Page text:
Creating a Folded Paper Effect with OriDomi

Aurelio De Rosa

A lot of websites built using well-known frameworks such as Bootstrap end very similar to each other. I’m not against their use. On the contrary, I’m happy that thanks to these frameworks a lot of people are able to create their own website, even with very little knowledge. Nonetheless, every website needs to be different in some way to be recognizable. Different doesn’t mean that you have to create incredible layouts or astonishing animations, it can also be the addition of a small effect.

In this article I’ll show you how can create a fold up effect using a library called OriDomi. This effect just might be the touch of class your website needs.

What’s OriDomi?

OriDomi (an interesting word to combine “Origami” and “DOM”) is a library to fold up DOM elements like paper. I find the effects it performs simple but very effective, and I think it’s really a good fit for websites of restaurants and pubs. OriDomi doesn’t have any dependency so you don’t have to fill your web page with a lot of other libraries to use it. However, the library can also be used as a jQuery plugin. It’s quite popular on the jQuery plugin registry, so you may have already heard of it.

To give you an idea of what it does, here is a simple example:

Intrigued? You should be! And this is just one of the effects you can create in your pages. Let’s discover more.

Getting Started with OriDomi

Getting started with OriDomi is very easy. The first step you need to perform is to download the library and include it in your page. You can obtain OriDomi by visiting its GitHub repository or through Bower, the famous dependencies manager for the web, typing the command:

bower install oridomi

Once you have downloaded the library, you have to include it in your page using the usual <script> tag as shown below:

<script src="path/to/oridomi/oridomi.min.js"></script>

At this point you’re ready to use it on any element you want. The element must the passed to the method OriDomi() that has to be called as a constructor (using the new keyword). A minimal example that employs this library is shown below:

new OriDomi(document.getElementById('element'));

Alternatively, you can pass a selector to the method as we’ve seen in the first demo of this article. In this case, the effect will be applied to the first element matched:

new OriDomi('.my-class');

It’s worth noting that while the effect works regardless of the element’s type and if it has a background or not, the library works best when used with images or elements with a background image.

The following example shows the effect on a div element without a background image:

Notice how the element has an effect applied, but it doesn’t look so good.

Now that we’ve seen the basics of OriDomi, let’s discuss how we can tweak the default settings.


When creating a new OriDomi composition, you can pass an object literal to specify the options you want to apply as the second argument. OriDomi offers several options to configure an effect.

When folding an element from the left or the right, the library will divide the element in five panels. In a similar way, when folding an element from the top or the bottom, by default OriDomi divides the element in three panels. We can change these defaults by passing different values for the vPanels and the hPanels options respectively.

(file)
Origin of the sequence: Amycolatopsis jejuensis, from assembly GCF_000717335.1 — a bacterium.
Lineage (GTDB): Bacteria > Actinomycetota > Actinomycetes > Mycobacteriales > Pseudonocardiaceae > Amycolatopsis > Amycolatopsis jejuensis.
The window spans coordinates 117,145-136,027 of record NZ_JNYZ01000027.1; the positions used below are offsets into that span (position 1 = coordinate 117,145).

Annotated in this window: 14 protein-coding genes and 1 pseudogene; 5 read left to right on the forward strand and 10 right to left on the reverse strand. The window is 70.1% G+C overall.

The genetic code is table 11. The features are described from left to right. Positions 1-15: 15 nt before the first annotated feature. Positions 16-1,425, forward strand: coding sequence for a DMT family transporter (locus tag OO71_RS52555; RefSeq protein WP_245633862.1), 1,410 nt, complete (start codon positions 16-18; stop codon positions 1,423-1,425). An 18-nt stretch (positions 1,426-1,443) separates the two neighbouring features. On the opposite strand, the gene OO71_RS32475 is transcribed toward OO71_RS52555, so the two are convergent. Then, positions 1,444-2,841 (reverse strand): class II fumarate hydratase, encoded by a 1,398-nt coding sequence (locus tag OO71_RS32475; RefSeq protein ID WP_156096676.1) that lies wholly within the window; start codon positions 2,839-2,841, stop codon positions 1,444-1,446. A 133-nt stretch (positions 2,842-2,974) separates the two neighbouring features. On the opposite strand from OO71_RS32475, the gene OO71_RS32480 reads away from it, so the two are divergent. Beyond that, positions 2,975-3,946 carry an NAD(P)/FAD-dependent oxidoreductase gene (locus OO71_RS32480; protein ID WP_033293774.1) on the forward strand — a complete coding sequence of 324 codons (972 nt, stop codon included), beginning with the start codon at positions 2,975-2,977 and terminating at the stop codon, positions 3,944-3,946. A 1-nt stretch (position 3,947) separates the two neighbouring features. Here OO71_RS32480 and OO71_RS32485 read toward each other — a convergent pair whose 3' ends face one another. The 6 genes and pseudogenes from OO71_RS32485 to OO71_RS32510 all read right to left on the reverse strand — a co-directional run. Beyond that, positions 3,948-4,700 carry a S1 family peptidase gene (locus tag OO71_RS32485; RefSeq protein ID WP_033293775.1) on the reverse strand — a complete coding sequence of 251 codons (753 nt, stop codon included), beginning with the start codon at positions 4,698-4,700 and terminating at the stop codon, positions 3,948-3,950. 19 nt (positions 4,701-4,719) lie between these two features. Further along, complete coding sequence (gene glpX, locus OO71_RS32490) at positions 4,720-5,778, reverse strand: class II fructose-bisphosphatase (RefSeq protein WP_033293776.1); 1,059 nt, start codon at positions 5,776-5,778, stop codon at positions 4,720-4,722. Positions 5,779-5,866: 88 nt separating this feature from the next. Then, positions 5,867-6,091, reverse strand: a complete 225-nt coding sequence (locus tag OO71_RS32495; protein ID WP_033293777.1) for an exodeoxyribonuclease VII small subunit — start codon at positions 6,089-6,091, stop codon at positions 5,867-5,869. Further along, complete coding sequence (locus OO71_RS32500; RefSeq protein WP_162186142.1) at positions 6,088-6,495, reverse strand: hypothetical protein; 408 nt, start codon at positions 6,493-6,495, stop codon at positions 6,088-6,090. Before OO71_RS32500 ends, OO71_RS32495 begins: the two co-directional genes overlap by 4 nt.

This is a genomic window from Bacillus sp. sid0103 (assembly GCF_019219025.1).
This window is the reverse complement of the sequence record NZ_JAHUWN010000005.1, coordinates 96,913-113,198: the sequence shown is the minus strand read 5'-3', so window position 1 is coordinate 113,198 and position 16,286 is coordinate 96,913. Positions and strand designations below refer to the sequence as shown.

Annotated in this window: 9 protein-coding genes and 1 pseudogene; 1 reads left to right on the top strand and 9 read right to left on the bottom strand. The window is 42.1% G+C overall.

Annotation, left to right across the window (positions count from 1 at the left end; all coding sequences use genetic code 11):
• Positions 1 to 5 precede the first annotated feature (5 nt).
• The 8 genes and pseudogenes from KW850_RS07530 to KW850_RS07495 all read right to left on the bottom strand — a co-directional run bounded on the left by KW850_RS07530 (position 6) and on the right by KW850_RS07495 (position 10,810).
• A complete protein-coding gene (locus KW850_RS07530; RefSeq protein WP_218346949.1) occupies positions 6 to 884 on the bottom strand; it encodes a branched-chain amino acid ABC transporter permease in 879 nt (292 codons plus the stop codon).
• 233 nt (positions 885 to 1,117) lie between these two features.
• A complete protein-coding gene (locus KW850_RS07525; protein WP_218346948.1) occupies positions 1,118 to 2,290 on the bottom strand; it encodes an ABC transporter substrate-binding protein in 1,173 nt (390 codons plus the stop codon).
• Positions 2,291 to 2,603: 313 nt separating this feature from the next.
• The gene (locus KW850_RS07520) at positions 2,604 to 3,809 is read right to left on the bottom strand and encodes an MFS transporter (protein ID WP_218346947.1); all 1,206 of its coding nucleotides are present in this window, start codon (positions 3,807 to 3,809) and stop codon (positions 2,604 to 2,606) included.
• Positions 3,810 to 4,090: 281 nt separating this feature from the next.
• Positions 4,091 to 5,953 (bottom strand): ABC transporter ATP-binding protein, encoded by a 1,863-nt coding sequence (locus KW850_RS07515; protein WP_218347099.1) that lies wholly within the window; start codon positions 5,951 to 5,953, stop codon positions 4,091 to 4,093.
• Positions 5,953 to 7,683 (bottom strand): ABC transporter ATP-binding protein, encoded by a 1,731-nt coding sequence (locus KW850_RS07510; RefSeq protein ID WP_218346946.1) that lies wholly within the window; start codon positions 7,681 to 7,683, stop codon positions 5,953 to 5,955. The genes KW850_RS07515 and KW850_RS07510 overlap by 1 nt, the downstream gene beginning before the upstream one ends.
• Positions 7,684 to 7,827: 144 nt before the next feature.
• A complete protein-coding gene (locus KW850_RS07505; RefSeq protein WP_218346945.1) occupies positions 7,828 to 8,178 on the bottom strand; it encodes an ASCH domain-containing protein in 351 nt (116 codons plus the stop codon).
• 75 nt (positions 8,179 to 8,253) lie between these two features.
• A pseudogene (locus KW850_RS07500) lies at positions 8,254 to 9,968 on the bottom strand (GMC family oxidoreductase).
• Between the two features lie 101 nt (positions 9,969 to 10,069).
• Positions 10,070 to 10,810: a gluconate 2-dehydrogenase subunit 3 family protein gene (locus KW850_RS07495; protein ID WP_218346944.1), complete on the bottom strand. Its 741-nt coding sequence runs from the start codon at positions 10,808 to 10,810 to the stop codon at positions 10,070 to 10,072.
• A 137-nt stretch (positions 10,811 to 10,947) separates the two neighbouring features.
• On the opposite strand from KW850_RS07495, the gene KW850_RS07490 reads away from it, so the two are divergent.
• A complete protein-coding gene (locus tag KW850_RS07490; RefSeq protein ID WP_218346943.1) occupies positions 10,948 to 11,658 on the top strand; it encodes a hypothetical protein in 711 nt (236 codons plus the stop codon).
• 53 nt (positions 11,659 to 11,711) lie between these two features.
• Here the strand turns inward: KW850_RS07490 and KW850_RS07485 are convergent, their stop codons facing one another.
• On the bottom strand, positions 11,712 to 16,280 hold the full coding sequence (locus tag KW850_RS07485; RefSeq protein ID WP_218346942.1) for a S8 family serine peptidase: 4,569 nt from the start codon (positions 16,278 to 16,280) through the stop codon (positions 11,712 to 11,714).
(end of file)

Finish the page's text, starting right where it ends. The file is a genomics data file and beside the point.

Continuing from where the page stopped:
Another option we can configure is speed that indicates the speed at which the animation is performed. The default value is 700 milliseconds.

Note: At the time of writing the documentation asserts the default speed is 1200 ms. However, taking a look at the code you can see that it’s actually 700 ms.

In case you want to disable the possibility for your users to interact with the element, for example if you want to only apply effects programmatically, you can set the touchEnabled property to true. In regard of interaction, OriDomi offers few hooks to execute callbacks after a given action is performed. For example, you can run a specific function after an interaction is started or completed. The options that you can use to run the callbacks are touchStartCallback, touchMoveCallback, and touchEndCallback.

The following example shows you the effect of changing the default value of vPanels, speed, and how to log on the console when a user ends playing with the element by attaching a callback through touchEndCallback.

Let’s now see what other effects OriDomi has to offer.


As I said, OriDomi exposes a lot of effects through a series of methods. Most of these methods accept a folding angle as their first argument. We’ve already seen what the accordion() method does as it is the default effect. Another method is twist(). Using it, you can twist the DOM element on itself. The following demo displays the effect achieved using twist():

In case you want to roll up (read hide) the element completely, foldUp() is the method to employ. One the contrary, if you want to show it again, you can call unfold(). A demo that uses both these methods is shown below:

The last couple of methods I want to mention are curl() and fracture(), but there are even more to try.


In this article I introduced you to OriDomi, a library that allows you to create nice fold up effects on the elements of a web page. I haven’t covered all the options and the effects available, but this tutorial should have interested you enough to learn more about it. In addition, the library has very good documentation that you can read to discover more about how you can queue effects and other advanced uses.

What do you think about OriDomi? Have you ever heard of or used it?